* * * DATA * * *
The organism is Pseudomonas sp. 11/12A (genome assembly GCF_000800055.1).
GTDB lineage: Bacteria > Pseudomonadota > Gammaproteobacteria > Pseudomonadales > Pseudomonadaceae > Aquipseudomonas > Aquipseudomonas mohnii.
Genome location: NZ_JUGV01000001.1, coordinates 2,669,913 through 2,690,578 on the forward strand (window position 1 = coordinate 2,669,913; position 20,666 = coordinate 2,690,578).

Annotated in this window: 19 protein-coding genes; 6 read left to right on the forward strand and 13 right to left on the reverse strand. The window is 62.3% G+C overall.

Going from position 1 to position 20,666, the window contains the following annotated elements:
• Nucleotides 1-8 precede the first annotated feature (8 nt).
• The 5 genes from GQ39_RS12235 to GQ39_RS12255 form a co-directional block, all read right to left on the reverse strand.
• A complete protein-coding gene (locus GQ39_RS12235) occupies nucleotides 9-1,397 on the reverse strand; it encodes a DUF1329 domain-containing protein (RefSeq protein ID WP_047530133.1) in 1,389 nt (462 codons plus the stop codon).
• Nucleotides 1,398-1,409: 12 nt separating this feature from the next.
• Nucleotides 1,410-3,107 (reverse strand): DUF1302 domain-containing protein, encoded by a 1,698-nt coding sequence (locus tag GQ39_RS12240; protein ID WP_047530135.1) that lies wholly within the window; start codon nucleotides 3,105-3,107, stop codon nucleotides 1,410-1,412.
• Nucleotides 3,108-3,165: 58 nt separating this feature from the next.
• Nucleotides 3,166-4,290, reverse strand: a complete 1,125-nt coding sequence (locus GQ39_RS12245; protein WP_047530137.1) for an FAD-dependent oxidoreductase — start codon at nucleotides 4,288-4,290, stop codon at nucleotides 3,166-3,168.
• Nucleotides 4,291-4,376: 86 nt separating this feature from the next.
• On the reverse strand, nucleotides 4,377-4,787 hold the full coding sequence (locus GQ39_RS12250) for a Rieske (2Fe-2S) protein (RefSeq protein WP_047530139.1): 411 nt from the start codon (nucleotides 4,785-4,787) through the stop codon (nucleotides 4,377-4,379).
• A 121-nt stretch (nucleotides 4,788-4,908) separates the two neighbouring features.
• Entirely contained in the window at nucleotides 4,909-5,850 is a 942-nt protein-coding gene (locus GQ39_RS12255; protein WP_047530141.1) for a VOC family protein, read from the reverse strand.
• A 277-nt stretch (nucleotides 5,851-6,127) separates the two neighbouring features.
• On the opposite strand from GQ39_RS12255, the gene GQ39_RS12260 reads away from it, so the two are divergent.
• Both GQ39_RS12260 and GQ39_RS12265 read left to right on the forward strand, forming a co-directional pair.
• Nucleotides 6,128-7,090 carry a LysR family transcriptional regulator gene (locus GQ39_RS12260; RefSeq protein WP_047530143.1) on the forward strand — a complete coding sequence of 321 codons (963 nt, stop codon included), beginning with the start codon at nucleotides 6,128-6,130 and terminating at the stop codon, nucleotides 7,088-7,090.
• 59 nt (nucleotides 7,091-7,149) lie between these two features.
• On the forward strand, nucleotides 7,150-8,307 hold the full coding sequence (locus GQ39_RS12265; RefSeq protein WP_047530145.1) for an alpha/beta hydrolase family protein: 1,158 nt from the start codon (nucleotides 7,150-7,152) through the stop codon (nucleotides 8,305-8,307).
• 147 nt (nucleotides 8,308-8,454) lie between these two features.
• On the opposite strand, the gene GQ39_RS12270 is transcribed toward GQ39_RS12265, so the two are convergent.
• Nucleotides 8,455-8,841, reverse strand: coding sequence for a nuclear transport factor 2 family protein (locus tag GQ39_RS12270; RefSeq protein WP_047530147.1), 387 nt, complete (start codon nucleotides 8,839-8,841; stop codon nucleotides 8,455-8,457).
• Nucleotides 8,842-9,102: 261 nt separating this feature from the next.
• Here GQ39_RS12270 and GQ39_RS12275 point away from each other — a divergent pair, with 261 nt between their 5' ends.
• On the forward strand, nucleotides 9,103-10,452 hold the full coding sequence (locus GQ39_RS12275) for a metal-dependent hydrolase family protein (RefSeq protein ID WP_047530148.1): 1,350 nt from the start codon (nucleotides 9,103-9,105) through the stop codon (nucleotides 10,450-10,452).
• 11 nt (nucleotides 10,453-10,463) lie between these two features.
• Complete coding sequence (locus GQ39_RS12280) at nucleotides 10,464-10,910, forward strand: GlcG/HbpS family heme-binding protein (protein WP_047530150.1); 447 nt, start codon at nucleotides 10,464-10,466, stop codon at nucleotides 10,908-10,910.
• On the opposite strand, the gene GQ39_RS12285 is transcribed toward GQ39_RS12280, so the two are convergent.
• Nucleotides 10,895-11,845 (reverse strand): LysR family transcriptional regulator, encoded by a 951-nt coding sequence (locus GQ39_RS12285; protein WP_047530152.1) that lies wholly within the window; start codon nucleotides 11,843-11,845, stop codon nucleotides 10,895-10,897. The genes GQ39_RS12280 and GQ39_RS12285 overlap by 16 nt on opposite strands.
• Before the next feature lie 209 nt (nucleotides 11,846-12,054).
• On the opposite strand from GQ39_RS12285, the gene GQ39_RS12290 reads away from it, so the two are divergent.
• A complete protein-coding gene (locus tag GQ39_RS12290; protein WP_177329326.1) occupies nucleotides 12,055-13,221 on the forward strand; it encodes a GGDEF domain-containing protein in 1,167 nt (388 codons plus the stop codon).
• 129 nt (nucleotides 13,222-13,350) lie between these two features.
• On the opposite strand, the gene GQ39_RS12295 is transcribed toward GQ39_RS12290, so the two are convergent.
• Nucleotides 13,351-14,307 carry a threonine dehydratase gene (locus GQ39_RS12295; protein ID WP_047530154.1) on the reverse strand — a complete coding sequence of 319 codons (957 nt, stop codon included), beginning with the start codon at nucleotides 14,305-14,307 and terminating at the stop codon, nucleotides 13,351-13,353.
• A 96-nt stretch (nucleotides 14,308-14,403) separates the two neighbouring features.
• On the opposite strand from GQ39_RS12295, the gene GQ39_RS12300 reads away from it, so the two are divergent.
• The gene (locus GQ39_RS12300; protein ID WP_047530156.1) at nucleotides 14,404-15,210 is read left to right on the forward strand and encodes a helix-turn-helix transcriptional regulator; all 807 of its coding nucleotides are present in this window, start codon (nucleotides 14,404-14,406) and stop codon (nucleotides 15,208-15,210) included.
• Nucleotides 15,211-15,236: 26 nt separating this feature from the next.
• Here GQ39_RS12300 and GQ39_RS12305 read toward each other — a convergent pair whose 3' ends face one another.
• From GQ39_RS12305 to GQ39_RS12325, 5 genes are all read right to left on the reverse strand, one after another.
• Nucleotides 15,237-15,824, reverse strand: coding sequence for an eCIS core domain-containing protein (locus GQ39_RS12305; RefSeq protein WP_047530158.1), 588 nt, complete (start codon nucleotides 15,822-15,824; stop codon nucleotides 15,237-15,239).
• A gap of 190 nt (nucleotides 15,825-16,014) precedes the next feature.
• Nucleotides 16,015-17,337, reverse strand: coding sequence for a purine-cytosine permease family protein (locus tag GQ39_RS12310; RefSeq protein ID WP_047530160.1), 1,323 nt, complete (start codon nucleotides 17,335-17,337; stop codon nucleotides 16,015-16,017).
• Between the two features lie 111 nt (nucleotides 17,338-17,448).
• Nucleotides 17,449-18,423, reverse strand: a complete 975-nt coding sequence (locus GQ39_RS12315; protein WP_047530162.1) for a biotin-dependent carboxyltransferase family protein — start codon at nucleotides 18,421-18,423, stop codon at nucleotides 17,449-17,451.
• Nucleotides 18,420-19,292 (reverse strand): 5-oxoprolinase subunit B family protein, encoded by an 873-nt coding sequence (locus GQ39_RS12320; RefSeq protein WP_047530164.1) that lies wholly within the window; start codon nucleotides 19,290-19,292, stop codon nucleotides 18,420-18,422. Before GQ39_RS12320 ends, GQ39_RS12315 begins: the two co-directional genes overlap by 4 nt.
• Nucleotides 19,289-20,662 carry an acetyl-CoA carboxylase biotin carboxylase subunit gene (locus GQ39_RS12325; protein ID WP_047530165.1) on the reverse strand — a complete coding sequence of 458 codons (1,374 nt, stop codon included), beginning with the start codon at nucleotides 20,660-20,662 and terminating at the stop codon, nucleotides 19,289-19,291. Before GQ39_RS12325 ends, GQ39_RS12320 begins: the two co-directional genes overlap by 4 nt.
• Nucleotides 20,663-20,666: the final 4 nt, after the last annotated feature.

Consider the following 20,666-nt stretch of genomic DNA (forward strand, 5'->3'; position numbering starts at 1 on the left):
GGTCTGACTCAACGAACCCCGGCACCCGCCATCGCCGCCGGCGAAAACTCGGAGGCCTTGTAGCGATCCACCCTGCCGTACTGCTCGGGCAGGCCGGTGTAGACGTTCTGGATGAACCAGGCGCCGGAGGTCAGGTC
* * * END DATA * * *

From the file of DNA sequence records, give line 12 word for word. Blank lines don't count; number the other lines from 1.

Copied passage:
• Nucleotides 3,166-4,290, reverse strand: a complete 1,125-nt coding sequence (locus GQ39_RS12245; protein WP_047530137.1) for an FAD-dependent oxidoreductase — start codon at nucleotides 4,288-4,290, stop codon at nucleotides 3,166-3,168.